There were a few additional interesting findings in this study. Of the antibiotics ordered specifically to treat pneumonia, 22% were suboptimal. This certainly fits with my experience, where pneumonia is frequently overdiagnosed in the emergency department because of overzealous imaging and discomfort with uncertainty, and the choice of initial antibiotic is almost always too broad.
The antibiotic indication most likely to be associated with suboptimal use was surgical prophylaxis. This occurred in 40% of instances where it was ordered, most commonly when the antibiotic was continued for longer than 24 hours. Current recommendations recommend one dose. Finally, almost half of the suboptimal antibiotic orders would not have been reviewed by an ASP program outside of this study. Just imagine how things might look at hospitals where there is no ASP at all.
Conclusion: We need to expand antibiotic stewardship in our hospitals
So what’s the bottom line from this study? A lot of kids admitted to pediatric hospitals are on antibiotics. And although it appears that we do better than the doctors that manage adults, we need to do better. Of the thousands of kids in this study receiving inpatient antibiotics, 1 of every 4 did so suboptimally. Half of the suboptimal antibiotics should have been stopped and another 20% needed to be changed to an antibiotic that was more narrow, both of which are risk factors for the development of resistant bacteria.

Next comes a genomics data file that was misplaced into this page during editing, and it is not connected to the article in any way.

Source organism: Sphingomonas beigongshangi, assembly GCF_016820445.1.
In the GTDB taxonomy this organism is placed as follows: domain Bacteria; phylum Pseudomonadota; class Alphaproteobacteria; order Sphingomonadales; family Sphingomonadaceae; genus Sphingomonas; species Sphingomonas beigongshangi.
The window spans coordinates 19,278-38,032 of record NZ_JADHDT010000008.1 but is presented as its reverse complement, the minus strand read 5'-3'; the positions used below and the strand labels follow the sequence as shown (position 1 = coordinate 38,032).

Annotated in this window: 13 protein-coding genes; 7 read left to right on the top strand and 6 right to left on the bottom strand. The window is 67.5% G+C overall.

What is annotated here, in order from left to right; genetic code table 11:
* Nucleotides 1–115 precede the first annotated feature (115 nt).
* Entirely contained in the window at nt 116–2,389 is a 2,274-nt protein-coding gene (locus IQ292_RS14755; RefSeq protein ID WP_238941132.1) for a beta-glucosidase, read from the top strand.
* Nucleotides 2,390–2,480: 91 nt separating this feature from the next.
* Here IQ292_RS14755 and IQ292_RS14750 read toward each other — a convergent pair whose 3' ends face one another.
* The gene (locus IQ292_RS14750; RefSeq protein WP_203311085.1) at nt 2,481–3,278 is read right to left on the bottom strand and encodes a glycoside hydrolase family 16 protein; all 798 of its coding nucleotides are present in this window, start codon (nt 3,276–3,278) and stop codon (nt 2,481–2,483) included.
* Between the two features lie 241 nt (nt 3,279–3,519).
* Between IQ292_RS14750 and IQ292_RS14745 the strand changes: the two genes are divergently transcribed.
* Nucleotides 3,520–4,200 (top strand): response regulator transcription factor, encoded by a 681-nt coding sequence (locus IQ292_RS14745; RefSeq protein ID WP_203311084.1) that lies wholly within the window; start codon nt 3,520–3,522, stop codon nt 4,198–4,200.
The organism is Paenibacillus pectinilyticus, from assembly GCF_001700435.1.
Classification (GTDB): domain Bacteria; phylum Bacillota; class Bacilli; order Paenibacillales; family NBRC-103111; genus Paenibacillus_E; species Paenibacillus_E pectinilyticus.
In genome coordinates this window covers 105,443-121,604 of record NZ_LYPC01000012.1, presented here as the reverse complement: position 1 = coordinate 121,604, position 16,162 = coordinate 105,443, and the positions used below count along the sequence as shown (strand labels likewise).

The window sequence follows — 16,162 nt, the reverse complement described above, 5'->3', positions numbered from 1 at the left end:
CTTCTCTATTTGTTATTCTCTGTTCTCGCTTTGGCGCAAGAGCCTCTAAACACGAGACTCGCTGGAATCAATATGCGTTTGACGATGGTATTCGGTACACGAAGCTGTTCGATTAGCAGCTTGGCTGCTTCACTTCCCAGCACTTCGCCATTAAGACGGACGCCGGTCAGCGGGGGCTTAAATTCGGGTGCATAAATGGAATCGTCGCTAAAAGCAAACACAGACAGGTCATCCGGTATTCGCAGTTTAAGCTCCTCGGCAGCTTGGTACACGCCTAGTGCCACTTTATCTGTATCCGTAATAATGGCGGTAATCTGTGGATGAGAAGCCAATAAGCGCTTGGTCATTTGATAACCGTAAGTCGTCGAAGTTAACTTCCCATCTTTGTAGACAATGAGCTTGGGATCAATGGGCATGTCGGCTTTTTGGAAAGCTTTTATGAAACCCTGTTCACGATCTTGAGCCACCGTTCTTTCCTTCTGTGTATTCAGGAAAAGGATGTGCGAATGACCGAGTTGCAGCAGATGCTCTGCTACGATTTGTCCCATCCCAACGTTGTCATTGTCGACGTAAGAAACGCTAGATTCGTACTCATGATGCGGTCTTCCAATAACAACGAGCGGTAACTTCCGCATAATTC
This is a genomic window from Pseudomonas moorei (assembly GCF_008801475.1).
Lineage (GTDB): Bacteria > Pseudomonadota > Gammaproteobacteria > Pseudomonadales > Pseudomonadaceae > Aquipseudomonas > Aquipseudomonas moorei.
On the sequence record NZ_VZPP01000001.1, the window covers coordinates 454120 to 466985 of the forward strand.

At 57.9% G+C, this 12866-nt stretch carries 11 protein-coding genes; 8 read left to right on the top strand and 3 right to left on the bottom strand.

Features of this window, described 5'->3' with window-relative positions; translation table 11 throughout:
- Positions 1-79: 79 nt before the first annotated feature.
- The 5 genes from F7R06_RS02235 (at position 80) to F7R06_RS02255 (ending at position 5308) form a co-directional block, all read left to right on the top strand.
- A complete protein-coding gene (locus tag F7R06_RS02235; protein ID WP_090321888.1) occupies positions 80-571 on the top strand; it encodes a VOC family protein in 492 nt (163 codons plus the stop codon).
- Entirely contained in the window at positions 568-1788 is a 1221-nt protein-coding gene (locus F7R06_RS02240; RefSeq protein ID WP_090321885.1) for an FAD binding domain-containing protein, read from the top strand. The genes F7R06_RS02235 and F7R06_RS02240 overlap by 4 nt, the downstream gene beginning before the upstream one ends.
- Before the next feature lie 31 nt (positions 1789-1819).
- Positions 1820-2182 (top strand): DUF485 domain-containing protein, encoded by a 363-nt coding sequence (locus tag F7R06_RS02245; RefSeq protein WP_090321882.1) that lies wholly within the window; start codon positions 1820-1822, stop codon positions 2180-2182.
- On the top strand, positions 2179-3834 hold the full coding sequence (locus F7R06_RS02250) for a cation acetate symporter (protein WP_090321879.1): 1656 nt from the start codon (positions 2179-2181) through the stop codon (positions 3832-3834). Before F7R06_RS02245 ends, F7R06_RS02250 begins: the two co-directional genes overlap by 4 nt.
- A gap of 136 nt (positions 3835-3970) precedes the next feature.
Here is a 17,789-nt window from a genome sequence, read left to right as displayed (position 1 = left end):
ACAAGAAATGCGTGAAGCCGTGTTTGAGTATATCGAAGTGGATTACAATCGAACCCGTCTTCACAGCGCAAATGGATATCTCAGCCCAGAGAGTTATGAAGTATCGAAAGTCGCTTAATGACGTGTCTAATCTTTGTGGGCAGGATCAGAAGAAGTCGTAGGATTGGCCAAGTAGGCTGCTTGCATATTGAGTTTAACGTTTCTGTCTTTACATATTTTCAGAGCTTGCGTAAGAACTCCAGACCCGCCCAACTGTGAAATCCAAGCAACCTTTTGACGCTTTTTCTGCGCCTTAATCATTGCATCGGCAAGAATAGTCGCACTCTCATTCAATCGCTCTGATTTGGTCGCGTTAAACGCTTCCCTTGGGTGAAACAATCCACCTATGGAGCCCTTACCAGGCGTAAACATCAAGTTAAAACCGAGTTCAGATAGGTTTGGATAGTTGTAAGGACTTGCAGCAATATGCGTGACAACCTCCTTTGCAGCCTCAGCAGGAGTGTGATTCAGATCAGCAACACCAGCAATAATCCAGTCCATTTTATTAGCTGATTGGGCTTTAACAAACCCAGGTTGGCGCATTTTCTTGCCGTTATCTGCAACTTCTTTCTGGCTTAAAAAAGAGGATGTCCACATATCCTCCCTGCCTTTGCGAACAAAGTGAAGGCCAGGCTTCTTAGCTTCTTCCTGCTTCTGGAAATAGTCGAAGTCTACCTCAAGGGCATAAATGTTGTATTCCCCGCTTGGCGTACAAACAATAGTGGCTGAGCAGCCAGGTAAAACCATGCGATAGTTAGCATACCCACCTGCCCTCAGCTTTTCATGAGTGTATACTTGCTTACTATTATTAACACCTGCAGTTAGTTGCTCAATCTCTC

There was huge variation between hospitals in this study. Some appeared to have a much better grasp of proper antibiotic use than others. It’s important to figure out why there are such disparities and what can be done about it. Every participating hospital in this study has an antibiotic stewardship program, although the quality and effectiveness of each is unknown. That may be a factor in the differences in rates of suboptimal antibiotic use. But nearly half of the suboptimal orders wouldn’t have even been reviewed by an ASP, and many non-pediatric hospitals don’t an ASP.
As I mentioned earlier, it isn’t feasible for every hospital to have an ASP that monitors 100% of antibiotic orders. But this is an area that deserves focus and resources wherever possible because we are running out of antibiotics and we are running out of time. Expanding ASP services is just one way to reduce antibiotic misuse, but it is an important one.